Tuesday, May 20, 2014

The Ballad of Wayne Kirby or My Very Own Joe Shlabotnik

My Grandpa and I were not very close. This isn't as much of emotional statement as it was a pre-internet geographical reality. We lived in Ohio, he, in my lifetime, mostly lived in Georgia. I knew him as my father's dad, retired, a smoker, originally from Michigan, had lived in Ohio for a time, (that's how my dad ended up there), and residing in Georgia. I knew that I got flowers from him on my birthday, got presents from him, (via my parents) at Christmas, and would say hi to him on the phone on father's day. I rarely saw him. We visited him in Georgia when I was 10 and he came up to Ohio or Michigan a handful of times.

I knew him as someone who moved a lot (or at least it seemed so to a young child). Like I said, I knew that my dad was born in Michigan, but he and two of his five siblings lived in Ohio, having moved down when my Grandpa's job relocated him. One of my first recollections of my Grandpa is hearing that he and my Grandma were moving to Georgia after having lived in Virginia for a few years.

Something that I remember about my Grandma is that she had a lot of nicknacks. Stuff she had picked up in the different locations she lived. Matchbooks in particular, all with the name of some restaurant or hotel in some town in the midwest or Atlantic coast. While my Grandpa was far from a minimalist (he'd stop and pick up items along the highway that had fallen off someone's car, and was hesitant to get rid of anything because it would probably come in handy some day) he didn't collect matchbooks in his travels, he collected people. My Grandpa would start a conversation with anyone who gave him a chance and quite a few folks who didn't. He was a fan of high school football and was a Friday night regular whether in Ohio, Virginia, or Georgia.

His youngest child was still in high school when Grandpa moved to Virginia and he took up supporting the Tabb High School Tigers. It was there, along his travels in York County Virginia, that my Grandpa added Wayne Kirby to his collection of people. After graduating from Tabb High, Wayne Kirby was drafted by the Los Angeles Dodgers in the 13th Round of the Major League Baseball's 1983 Amateur Draft. A total of 288 players were taken in that draft before Wayne's name was finally called. When a team chooses a player in the 13th round, they aren't expecting much, and for a long time, Wayne met that expectation. He bounced around the Dodgers' minor system playing in cities like Bakersfield, Vero Beach, San Antonio, and Albuquerque . Finally, in 1990, Kirby was granted free agency, and signed with the Cleveland Indians. Just because he changed teams though, did not mean that his minor league days were behind him. He made is major league debut with the Indians in 1991, but only played 21 games in the big leagues, and again in 1992 he only played 21 out of 162 games with the Indians. In 1992 though, he had his best minor league year, and earned himself a shot a playing almost full time for the Indians in 1993. He played in 139 games that year, led the American League in Outfield Assists with 19, and finished 4th for Rookie of the Year.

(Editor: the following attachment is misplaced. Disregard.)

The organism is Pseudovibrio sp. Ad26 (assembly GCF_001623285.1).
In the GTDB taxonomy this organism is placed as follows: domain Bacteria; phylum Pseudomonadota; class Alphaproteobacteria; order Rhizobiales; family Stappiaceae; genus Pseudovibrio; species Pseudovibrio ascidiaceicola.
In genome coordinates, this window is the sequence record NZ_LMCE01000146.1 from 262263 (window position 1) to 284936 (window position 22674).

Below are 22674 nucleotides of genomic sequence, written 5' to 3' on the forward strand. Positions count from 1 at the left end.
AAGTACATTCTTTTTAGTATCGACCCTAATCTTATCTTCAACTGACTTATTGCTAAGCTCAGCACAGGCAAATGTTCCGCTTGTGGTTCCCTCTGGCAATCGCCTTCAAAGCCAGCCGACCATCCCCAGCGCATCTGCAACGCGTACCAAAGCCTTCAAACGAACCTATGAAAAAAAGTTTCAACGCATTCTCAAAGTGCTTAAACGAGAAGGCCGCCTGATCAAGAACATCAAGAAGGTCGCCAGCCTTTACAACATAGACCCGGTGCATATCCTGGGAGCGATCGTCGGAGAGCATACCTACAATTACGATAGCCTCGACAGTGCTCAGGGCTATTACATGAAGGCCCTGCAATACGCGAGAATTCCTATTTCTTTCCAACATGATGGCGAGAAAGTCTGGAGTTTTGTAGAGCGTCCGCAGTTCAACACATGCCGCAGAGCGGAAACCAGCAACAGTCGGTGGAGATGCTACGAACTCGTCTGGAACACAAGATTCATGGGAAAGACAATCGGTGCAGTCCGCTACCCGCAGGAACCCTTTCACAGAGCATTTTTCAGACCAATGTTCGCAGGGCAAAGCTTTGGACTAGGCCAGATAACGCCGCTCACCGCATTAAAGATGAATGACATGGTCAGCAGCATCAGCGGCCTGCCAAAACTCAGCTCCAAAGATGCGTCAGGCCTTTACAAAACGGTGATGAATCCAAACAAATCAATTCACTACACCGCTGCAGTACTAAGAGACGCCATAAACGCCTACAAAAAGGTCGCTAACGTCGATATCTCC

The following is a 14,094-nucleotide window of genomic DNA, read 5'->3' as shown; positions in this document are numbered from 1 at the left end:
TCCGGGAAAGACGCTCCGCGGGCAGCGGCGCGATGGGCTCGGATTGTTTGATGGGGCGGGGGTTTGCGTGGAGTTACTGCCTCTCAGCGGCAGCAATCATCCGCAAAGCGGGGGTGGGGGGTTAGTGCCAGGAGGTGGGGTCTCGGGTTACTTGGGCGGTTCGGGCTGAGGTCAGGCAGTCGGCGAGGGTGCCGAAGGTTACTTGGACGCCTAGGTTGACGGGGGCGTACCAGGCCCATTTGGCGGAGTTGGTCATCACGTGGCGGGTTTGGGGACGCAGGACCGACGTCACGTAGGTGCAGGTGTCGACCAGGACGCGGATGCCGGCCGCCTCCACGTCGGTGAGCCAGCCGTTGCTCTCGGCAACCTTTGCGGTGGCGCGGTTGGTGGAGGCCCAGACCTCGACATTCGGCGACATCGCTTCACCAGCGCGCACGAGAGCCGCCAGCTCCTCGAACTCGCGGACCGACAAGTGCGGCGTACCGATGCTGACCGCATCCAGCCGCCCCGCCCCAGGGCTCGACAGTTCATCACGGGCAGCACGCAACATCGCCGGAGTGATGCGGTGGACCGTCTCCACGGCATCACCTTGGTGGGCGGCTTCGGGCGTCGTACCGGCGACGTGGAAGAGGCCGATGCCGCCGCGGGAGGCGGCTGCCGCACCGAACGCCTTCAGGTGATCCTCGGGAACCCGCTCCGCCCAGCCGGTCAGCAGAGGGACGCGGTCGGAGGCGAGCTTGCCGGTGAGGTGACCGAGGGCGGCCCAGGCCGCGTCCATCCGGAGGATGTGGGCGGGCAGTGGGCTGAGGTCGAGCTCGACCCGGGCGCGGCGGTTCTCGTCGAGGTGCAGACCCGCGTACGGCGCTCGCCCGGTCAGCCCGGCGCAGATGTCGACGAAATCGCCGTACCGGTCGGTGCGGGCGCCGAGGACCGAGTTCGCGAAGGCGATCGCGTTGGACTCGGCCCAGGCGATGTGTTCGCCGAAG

1993 was also the year that I started to become aware of professional baseball, and specifically the closest team to where I lived, the Cleveland Indians. My dad took me to see the Indians for the first time on May 6, 1993 was the Indians last season at their long time home, Municipal Stadium (also known as the Mistake by the Lake). 1993 was supposed to be a promising year for the Indians as they got ready to move into a new baseball only ballpark in downtown Cleveland in 1994. The year got off to a rough start in spring training when two of their starting pitchers were killed and one seriously injured in a boating accident. To honor them, the Indians replaced a patch they were going to wear on their jerseys to commemorate their final season at Municipal Stadium with one honoring the two deceased pitchers, Tim Crews (#52) and Steve Olin (#31) The Indians never really recovered from the tragedy and finished the season with a record of 76 wins and 86 losses.